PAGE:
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View Diary: Occupy: roadmap for what to do now (29 comments)

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  •  Entirely. (2+ / 0-)
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    veritas curat, deepeco

    My background is in computer science. It took me awhile to get the hang of using rhetoric to get things done when I was used to much more straightforward and inelastic tools.

    Sustainability will be somewhat easier in western Washington than in many places. Seattle Tilth has done remarkable work teaching people how to sustainably grow food, even on city lots. Permaculture is a much-discussed idea here. I have a worm bin (as do many of my friends and neighbors). I live within walking distance of working organic farms.

    And as for energy: most of this area is on hydroelectric generated within the state. Temperatures are such that most people don't have a/c, and it's possible to survive fairly comfortably most of the year without heat. There's increasing interest in solar hot water (which is reasonably economically feasible) and solar photovoltaic (which has to improve a bit to be efficient in an area so overcast).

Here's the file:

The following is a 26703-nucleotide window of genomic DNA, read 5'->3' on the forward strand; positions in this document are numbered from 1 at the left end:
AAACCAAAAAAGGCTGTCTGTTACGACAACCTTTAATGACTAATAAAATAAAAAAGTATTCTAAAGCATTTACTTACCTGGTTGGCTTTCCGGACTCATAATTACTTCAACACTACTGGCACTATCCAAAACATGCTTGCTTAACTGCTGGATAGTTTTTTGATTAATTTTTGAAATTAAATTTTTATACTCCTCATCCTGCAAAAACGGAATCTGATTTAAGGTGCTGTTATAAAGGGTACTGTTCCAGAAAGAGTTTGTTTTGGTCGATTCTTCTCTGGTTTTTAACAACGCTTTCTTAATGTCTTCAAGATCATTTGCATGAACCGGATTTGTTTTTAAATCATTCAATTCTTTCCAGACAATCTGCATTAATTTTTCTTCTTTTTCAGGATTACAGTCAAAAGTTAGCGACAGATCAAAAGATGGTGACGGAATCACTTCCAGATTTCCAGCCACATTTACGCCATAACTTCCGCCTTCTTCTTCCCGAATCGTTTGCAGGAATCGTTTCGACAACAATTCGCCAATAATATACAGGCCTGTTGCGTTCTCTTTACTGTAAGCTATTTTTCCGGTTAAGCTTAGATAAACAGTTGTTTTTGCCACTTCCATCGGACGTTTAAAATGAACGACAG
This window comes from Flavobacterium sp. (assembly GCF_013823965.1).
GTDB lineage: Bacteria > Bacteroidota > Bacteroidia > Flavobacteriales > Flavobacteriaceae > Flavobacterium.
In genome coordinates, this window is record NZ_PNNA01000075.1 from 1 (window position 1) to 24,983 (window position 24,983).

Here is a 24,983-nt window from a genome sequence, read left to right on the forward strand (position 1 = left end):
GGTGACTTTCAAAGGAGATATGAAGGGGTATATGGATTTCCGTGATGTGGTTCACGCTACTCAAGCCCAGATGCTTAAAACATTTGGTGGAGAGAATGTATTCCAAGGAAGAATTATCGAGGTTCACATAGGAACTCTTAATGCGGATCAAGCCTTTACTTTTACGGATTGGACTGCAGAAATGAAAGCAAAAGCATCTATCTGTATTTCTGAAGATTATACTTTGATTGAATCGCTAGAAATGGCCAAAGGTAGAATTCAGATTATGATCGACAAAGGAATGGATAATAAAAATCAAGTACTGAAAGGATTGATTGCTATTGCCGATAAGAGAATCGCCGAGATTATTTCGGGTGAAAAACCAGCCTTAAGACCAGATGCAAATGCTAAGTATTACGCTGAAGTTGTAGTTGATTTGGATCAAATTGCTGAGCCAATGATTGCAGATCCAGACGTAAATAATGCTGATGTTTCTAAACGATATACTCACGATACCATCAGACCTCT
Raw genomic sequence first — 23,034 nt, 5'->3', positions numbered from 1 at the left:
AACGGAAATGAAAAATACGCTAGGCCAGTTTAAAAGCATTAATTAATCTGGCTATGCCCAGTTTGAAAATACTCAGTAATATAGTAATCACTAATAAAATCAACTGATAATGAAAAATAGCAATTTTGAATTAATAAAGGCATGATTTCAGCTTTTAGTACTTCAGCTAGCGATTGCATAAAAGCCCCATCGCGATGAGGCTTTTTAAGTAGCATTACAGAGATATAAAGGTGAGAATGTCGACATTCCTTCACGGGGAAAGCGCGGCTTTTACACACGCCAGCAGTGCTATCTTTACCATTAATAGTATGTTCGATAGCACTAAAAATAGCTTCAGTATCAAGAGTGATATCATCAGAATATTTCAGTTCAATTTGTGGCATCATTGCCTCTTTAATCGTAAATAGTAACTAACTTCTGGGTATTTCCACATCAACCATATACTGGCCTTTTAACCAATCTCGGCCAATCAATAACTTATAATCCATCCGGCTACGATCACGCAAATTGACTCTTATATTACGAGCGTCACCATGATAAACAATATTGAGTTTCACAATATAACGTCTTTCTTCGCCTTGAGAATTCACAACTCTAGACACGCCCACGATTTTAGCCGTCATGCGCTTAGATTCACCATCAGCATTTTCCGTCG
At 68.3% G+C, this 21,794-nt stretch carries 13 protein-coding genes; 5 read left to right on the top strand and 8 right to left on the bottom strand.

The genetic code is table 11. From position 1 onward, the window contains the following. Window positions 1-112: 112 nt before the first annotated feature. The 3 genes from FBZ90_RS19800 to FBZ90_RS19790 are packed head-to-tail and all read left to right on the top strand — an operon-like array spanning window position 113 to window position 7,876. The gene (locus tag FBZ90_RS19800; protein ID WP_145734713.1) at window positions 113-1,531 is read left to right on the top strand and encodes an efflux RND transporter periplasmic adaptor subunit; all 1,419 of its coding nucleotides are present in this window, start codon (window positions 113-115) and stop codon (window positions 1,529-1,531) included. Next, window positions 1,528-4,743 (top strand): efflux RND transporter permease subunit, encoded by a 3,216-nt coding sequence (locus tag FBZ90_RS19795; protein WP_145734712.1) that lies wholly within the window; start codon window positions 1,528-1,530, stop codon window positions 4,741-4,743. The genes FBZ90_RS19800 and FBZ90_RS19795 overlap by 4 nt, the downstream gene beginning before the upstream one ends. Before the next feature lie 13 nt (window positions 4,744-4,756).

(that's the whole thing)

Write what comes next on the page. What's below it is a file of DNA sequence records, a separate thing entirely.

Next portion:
Could greater Seattle survive and thrive under much more trying circumstances than we face currently? Yes. A surprising amount of groundwork has already been done. But the biggest asset the region has in that regard is its remarkable people, who are results-oriented, community-minded problem solvers to a greater degree than anywhere else in the country, in my experience.

    •  yes. politicians need to be people persons (1+ / 0-)
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      foresterbob

      and i agree with you about the people in this region.

      negotiation between power centers is going to be a necessary skill in the future. human desperation is only going to increase.

      i don't know if any region will "thrive" as you optimistically maintain, but i do think you are wise to be aware of the future challenges.

      ce^rt

      muddy water can best be cleared by leaving it alone

      by veritas curat on Tue Nov 15, 2011 at 05:35:27 PM PST

      [ Parent ]

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